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Entries by Arianna Huffington from 06/2011

Sunday Roundup

| Posted 06.05.2011 | Politics

This week gave us Weinergate, one of the more bizarre -- and double entendre-laden -- examples of the political axiom "it's not the crime, it's the cover-up" in memory... even if the "crime" in question was, at worse, actually just a monumental lapse in judgment. Indeed, in the age of sexting and Brett Favre's photographic oeuvre, Weiner's alleged crotch shot is downright Puritan. That said, most people, unlike Rep. Weiner, can "say with certitude" whether they have taken a photo of their nether regions. And, if they have, would surely be able to identify their privates. The incident warmed the hearts of pun-loving headline writers ("Weiner's Bulging Controversy") and provided a case study on how not to do damage control. Weiner is one of the smartest and most articulate politicians in Washington; watching him parse words, twist logic, and avoid direct answers is enough to make one pine for the days of Larry Craig's "wide stance."

Something We Can Say With Certitude: The Economy Stinks!

| Posted 06.07.2011 | Politics

Reacting to the latest round of depressing jobs numbers, the president said that it is just like "if you got hit by a truck, it's going to take a while for you to mend." You know what might help speed along the mending? Surgery.

Sunday Roundup

| Posted 06.12.2011 | Huffington Post

Commitment and discipline -- specifically the decided lack thereof -- were front and center this week, thanks to the teary press conference crescendo of Weinergate and the sudden departure of Newt Gingrich's top campaign advisers. Team Gingrich was frustrated by their candidate's unwillingness to commit to an all-out effort in the early primary states, and the nonstop fundraising a presidential run requires. Newt's commitment issues were brought home when, just as his opponents were focusing on Iowa and New Hampshire, he took off on a two-week cruise in Greece. For Gingrich, the problem was being too out of touch; for Weiner, it was being way, way too in touch. Meanwhile, outgoing defense secretary Gates put a rhetorical fig leaf on the lack of commitment to the troop drawdown in Afghanistan, set to begin next month, saying "we've got to keep the pressure on" and "there will be no rush to the exits." Getting out of Afghanistan is a commitment the president ought to unequivocally keep.

The Internet Grows Up: Goodbye Messy Adolescence

| Posted 06.16.2011 | Media

The Internet has matured to the point where our online and our offline lives have merged. We're leaving behind worshiping at the altar of algorithms and entering a brave new world of community, connections and engagement.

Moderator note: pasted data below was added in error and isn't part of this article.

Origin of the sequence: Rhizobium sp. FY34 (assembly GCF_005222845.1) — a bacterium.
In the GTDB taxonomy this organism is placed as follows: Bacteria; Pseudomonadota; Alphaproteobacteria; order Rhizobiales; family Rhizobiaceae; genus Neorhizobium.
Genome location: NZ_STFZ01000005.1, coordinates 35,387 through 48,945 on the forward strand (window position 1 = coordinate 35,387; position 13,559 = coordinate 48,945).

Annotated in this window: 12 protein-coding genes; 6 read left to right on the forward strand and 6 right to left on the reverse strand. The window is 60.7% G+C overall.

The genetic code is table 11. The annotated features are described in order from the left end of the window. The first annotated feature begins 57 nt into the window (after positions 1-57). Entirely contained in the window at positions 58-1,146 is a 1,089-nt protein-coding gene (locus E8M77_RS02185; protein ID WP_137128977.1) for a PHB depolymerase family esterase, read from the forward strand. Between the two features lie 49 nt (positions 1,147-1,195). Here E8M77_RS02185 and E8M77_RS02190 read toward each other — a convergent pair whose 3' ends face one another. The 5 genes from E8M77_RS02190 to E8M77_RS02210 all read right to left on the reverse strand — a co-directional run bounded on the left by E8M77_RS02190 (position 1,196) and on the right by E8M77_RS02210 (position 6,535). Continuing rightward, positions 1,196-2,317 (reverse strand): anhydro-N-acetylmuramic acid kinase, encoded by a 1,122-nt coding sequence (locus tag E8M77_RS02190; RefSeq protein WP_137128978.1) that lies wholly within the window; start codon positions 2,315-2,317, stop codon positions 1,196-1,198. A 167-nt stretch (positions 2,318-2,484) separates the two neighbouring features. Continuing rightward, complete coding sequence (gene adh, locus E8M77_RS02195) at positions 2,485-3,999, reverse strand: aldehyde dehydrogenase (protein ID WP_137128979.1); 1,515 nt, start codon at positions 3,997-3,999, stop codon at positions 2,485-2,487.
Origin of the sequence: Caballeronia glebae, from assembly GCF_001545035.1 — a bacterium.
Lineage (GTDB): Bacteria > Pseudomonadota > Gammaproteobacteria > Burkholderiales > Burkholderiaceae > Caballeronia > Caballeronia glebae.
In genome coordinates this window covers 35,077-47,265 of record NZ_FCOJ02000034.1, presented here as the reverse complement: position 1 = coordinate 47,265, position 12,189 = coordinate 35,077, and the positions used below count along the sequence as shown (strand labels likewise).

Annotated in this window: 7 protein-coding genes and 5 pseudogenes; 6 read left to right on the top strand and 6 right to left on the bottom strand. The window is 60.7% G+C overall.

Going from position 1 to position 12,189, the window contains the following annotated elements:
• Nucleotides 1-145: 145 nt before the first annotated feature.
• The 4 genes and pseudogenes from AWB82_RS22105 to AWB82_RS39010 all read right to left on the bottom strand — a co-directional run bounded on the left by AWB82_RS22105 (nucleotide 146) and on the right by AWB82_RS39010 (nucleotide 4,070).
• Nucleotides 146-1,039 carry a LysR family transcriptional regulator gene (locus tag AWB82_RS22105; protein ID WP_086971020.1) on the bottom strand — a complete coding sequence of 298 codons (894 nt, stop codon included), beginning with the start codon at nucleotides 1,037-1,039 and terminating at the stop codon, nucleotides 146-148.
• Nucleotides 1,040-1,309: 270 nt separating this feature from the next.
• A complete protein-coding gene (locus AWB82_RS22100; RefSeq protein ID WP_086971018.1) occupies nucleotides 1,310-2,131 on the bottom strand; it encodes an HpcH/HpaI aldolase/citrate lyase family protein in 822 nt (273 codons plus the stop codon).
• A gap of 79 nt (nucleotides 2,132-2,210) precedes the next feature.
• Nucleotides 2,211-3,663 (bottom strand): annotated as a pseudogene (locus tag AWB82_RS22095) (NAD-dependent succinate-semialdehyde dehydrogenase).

Sunday Roundup

| Posted 06.19.2011 | Politics

This week, rioters took to the streets of Athens, Greece -- enraged by their government's economic austerity measures. In Canada, rioters took to the streets of Vancouver -- enraged by... the loss of a hockey game. Stateside, Anthony Weiner finally stepped down, joining the ranks of the unemployed -- a category multimillionaire Mitt Romney also claimed membership in, telling a group of unemployed Floridians who had just described their struggles finding a job, "I'm also unemployed." It was a moment the New York Times labeled "awkward" -- probably not a word you want associated with your presidential run (who can forget President Dukakis, President Gore, President Dole and President Kerry?). Of course, voters will forgive the occasional awkward moment -- but moments that are awkward and disconnected from reality? Not so much. Happy Father's Day to all our HuffPost Dads!

Afghanistan: A Case Study in How Much Easier It Is to Start a War Than to Finish One

| Posted 06.20.2011 | Politics

We know that it's easier to start a war than to finish one -- and we are seeing a case study of this in Afghanistan despite the fact that there's a clear, widespread, and growing consensus on the value of us getting out.

Sunday Roundup

| Posted 06.26.2011 | Huffington Post

This week brought two high-profile examples of what has become the president's trademark approach to leadership -- "the fierce urgency of sometime later" -- as he kicked the proverbial can down the road on Afghanistan and gay marriage. On the former, his limited drawdown plan was derided as "cautious" -- not by anti-war activists, but by a GOP presidential candidate (Jon Huntsman). More evidence that opposition to our near-ten-year incursion there has moved way beyond left and right. On the latter, Obama once again stuck with his half-step positioning, refusing to endorse the then-still-pending New York bill on same-sex marriage while lauding the fight for "change that is lasting" -- a stance that continues to place him to the right of Dick Cheney. In both cases, the president is standing on the wrong side of history -- trailing behind the growing consensus of those he presumes to lead.

Postcard From Greece: This Should Not Be About Austerity, It's About The Future Of Democracy

| Posted 06.28.2011 | World

Given that the Greeks invented democracy, it's only fitting that they're now being given the chance to reinvent it. As I found out during my trip to Greece last week, those really are the stakes.